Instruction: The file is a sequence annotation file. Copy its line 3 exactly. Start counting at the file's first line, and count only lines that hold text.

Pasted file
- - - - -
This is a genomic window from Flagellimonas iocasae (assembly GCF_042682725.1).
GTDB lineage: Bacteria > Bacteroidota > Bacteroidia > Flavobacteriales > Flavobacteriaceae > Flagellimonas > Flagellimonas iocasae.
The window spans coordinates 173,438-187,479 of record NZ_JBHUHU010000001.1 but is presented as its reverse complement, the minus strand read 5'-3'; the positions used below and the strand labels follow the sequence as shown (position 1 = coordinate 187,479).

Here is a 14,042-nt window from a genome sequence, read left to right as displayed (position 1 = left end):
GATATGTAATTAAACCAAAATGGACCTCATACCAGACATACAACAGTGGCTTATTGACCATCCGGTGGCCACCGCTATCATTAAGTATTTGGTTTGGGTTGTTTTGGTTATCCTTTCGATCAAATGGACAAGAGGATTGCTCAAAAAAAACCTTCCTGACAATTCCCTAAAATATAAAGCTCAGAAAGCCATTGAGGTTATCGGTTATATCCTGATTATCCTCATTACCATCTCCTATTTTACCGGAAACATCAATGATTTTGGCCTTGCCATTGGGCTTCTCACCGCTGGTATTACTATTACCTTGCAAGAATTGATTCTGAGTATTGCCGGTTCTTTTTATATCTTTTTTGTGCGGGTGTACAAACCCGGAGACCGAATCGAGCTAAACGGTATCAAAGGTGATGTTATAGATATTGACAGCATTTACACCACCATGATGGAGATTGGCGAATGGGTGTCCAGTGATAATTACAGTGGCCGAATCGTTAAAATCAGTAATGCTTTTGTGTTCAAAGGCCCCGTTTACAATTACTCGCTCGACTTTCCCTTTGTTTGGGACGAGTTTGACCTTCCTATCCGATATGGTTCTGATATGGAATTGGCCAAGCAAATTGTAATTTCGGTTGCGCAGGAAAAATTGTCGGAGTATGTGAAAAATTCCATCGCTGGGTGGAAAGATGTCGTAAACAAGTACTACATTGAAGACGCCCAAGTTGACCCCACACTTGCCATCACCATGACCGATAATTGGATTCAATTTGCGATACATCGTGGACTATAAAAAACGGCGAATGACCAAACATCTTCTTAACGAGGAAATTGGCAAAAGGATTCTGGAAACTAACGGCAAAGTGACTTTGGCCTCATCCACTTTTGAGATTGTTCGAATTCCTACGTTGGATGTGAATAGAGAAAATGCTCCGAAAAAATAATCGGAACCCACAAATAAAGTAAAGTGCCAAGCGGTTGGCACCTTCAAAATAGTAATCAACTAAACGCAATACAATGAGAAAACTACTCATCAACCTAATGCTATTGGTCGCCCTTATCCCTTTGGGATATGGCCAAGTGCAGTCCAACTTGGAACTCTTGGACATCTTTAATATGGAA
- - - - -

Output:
The window spans coordinates 173,438-187,479 of record NZ_JBHUHU010000001.1 but is presented as its reverse complement, the minus strand read 5'-3'; the positions used below and the strand labels follow the sequence as shown (position 1 = coordinate 187,479).